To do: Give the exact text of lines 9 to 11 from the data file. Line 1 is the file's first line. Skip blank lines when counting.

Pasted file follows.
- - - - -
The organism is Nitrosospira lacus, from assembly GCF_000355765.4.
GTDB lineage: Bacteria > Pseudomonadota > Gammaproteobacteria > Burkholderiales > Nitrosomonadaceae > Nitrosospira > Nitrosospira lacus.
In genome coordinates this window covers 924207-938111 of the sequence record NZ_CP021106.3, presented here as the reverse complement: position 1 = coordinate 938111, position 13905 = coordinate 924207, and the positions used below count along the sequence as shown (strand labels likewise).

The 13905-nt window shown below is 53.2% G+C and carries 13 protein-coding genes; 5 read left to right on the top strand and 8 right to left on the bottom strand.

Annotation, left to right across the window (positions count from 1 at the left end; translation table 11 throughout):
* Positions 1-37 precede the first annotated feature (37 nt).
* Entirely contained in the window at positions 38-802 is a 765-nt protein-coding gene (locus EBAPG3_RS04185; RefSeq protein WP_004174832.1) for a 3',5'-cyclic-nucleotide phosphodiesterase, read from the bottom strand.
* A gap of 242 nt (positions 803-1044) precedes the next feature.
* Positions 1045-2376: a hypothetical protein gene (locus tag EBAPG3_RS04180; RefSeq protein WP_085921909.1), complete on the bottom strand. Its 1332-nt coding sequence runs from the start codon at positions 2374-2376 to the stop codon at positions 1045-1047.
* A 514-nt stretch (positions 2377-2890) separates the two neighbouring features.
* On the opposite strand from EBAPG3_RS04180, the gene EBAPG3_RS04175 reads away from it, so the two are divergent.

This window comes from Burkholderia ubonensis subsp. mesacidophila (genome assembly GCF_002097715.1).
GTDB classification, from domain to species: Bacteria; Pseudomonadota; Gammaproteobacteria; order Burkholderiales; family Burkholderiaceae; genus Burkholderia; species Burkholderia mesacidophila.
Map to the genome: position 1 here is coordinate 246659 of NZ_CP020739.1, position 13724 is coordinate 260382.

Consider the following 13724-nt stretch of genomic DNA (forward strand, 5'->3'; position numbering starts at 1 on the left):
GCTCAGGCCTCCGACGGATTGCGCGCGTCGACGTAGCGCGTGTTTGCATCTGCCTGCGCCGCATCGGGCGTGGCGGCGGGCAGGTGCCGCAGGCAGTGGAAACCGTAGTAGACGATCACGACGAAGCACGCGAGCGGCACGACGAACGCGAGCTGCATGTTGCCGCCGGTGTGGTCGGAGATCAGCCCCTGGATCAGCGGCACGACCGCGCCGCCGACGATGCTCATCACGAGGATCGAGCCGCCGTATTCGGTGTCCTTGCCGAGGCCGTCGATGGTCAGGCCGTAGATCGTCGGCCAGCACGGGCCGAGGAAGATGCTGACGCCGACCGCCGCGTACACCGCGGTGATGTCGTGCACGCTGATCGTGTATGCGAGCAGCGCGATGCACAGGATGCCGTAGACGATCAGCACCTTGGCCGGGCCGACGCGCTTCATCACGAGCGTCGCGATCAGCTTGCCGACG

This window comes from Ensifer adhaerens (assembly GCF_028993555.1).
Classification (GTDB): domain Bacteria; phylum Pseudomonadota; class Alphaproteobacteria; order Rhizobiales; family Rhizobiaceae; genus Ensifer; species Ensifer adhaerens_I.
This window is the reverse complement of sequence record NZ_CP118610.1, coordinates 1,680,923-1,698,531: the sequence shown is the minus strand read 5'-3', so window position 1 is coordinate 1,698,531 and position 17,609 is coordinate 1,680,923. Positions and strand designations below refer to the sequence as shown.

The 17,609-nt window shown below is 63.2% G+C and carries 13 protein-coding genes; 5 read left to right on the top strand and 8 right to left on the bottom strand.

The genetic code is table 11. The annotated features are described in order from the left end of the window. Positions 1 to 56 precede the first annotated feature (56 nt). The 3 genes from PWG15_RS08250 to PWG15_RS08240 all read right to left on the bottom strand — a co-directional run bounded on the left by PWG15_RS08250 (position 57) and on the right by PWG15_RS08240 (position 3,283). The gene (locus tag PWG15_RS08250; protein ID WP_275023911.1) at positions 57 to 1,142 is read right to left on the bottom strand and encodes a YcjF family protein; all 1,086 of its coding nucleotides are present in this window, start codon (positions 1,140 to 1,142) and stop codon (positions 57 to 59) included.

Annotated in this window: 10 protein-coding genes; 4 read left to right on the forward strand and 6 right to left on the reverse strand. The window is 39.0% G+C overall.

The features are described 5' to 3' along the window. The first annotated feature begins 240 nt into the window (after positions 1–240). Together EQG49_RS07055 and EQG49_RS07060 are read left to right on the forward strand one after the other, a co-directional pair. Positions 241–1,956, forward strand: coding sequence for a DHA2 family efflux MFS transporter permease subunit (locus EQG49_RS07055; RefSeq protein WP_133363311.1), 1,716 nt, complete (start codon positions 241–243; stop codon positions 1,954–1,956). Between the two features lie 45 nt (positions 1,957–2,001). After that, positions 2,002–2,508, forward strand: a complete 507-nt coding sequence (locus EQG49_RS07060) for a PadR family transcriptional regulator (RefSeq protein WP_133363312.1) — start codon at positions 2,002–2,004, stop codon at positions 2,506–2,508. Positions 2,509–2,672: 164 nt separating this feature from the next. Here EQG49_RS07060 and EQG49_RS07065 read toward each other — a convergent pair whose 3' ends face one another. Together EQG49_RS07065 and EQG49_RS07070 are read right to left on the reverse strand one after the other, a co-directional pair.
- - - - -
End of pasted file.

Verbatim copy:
* Positions 1045-2376: a hypothetical protein gene (locus tag EBAPG3_RS04180; RefSeq protein WP_085921909.1), complete on the bottom strand. Its 1332-nt coding sequence runs from the start codon at positions 2374-2376 to the stop codon at positions 1045-1047.
* A 514-nt stretch (positions 2377-2890) separates the two neighbouring features.
* On the opposite strand from EBAPG3_RS04180, the gene EBAPG3_RS04175 reads away from it, so the two are divergent.